We checked out of the motel in Bakersfield California in search of a good breakfast. After a few wrong turns, an alleyway and some creative parking we found the 24th Street Cafe. There’s something about a vibrant breakfast joint that makes my morning. A line on the sidewalk looked promising. Inside was a a bustle of people, scrambling servers in diner garb and booth seating in a bright and sunny room.

We waited patiently in line until the women behind us tried to cut in. There is always a moral battle for me in these instances. Trying to find myself between being a pushover and disgusted by my own passivity and an obnoxious prick who fights for his rightful place in front of nice ladies. I went with obnoxious prick, what the hell I was hungry.

We had a great breakfast, things like sundried tomatoes and goat cheese found their way into my omelette. Fully caffeinated on bad coffee and good food we braved the busy streets of Bakersfield one last time. We had been studying our maps, gps and google earth for two days now and had a plan to ride dirt roads most of the way to Las Vegas. We longed to get away from the pandemonium on the highway.

As we headed west the town changed in the way many towns do. Upscale malls and cafes faded into industrial yards, salvage yards, body shops, used car dealers and finally the town just gave up. We were off the beaten path again. Then the road closed. A very serious looking sign informed us of such. But all our mapping and planning wasn’t going to be derailed by a sign with so much room on either side. Once beyond the road closed sign there is a certain rush, of being somewhere you are not supposed to be, of doing something you are not supposed to be doing. Each mile forward heightens the sense of being alive.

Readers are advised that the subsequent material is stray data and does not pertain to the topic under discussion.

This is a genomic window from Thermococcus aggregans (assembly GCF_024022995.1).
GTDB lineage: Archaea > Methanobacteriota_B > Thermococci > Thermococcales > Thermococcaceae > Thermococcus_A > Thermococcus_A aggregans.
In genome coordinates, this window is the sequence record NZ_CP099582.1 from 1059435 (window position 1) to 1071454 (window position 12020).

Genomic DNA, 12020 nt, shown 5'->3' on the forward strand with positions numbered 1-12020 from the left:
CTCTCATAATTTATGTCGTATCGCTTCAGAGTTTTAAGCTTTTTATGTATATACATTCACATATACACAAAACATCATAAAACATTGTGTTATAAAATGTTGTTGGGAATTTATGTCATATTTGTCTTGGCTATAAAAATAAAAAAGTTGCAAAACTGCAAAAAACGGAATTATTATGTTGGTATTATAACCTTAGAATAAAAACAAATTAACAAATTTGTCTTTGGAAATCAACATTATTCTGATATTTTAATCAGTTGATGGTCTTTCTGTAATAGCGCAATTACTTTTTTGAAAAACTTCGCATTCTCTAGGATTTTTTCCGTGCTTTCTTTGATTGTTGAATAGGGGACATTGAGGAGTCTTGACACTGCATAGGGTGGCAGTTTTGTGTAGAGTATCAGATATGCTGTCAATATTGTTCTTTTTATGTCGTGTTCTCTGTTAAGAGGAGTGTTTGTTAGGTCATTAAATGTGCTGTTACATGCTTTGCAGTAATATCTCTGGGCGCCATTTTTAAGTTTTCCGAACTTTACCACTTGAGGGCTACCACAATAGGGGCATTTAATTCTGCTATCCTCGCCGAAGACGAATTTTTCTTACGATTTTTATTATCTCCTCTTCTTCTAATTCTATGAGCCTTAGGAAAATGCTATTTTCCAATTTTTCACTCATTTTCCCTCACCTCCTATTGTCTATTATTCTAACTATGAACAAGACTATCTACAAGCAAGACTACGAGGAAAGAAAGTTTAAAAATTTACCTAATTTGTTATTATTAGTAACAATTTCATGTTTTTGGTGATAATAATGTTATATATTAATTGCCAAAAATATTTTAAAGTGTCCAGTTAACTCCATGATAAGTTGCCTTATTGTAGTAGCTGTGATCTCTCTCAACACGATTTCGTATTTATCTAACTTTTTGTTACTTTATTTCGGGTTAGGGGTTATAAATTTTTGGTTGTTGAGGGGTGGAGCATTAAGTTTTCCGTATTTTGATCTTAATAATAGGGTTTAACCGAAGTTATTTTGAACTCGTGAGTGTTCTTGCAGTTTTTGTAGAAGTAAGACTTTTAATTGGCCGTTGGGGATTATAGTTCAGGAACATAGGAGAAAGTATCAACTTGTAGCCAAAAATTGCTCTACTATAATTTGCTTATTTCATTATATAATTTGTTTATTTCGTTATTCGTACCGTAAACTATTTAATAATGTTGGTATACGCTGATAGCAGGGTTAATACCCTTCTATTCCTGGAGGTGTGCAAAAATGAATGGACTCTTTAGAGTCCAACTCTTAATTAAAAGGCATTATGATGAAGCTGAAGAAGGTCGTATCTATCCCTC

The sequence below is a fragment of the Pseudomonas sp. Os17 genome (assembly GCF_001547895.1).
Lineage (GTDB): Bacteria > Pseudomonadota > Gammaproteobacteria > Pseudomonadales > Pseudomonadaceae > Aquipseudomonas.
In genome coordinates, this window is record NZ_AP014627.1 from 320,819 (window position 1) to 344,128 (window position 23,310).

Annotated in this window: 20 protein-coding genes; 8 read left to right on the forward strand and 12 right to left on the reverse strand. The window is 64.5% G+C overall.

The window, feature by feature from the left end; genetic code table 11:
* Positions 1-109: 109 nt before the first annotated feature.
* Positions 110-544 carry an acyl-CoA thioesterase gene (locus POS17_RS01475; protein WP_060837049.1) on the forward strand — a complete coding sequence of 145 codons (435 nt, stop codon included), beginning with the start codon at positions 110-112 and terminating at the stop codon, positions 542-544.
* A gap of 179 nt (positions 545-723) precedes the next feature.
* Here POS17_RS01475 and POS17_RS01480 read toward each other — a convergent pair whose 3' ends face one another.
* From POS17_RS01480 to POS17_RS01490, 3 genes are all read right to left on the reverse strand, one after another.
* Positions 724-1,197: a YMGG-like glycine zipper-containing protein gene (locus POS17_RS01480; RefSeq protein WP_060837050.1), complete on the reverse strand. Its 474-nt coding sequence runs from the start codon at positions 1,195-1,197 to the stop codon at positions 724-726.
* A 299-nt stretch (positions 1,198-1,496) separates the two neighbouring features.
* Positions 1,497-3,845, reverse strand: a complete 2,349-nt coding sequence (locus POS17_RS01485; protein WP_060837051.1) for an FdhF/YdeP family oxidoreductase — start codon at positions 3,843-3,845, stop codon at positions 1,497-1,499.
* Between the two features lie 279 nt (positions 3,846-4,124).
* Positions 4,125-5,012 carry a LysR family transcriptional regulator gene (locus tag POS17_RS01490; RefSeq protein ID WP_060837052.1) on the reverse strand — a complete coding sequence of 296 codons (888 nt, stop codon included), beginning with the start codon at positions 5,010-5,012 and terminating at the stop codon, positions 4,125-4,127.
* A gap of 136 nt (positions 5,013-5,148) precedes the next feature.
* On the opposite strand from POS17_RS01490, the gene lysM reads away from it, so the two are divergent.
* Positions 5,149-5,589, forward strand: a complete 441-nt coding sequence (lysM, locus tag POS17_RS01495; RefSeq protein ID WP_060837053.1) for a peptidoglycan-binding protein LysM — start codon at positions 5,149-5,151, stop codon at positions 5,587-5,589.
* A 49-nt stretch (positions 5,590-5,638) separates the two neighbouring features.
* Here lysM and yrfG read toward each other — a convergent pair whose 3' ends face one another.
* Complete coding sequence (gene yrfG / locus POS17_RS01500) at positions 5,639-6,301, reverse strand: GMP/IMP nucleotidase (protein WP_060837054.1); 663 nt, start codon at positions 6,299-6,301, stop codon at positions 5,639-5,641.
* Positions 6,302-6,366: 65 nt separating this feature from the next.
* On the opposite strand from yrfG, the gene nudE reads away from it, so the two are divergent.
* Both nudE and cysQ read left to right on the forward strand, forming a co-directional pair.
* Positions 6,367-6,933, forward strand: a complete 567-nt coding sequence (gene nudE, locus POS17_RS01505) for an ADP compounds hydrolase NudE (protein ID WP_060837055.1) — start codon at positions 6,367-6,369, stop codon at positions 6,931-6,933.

Then we came to the reason the road was closed. A bridge was out, there were machines digging and pushing dirt around and the supervisors big truck parked directly across the road. We detoured up onto the parallel rail road tracks and surveyed the scene. I was hoping to continue on the side of the tracks but the loose, steep gravel looked unridable. As I looked down towards the operator of a particularly ominous earth mover he waved at me. Waved us through in fact. We descended back down, threaded our way around the machines, gave a big wave back, rode the soft earth through the dry creek bed and were off again.

This time we were completely alone on the sweetest stretch of pavement I have ever had the pleasure of riding. This road was all ours and it felt absurdly wonderful. This road was not just heavenly because it was closed on both ends to everyone but us. This road was wonderful because it had turns, lots and lots of turns, really tight turns and it clung to the rolling, grassy hills, weaving through the topography. It’s difficult to describe the sensation of rolling along in the wide open, perched atop a cheerfully roaring motorcycle and dipping into turn after turn to anyone who hasn’t experienced it, for those who have there is no need. They are already feeling the grips in their palms.

We reached the end of our private road, turned left and headed deeper and deeper into the mountains. Mountains that were visible last night from anywhere in Bakersfield were now all around us. We followed a beautiful river, hemmed by cool stone banks and random cows. We were feeling really good today and twisting our way upwards. We passed little towns, very little towns and finally came to dirt. It had been a long time since we were on a dirt road and it was nice to be back in the wilds. We felt at home and so did the bikes. This was, after all, our natural habitat.

We continued upwards. A hand painted sign on a beaten cattle fence warned us that this was private property. We stopped and pondered the sign. This felt like the kind of place where someone just might shoot you for trespassing. The homes had collections of rusty, broke down old cars, scraggled dogs and worn out dirt yards. If the sociologists are right and inequality breeds violence, than we could run into some seriously grumpy folks up here.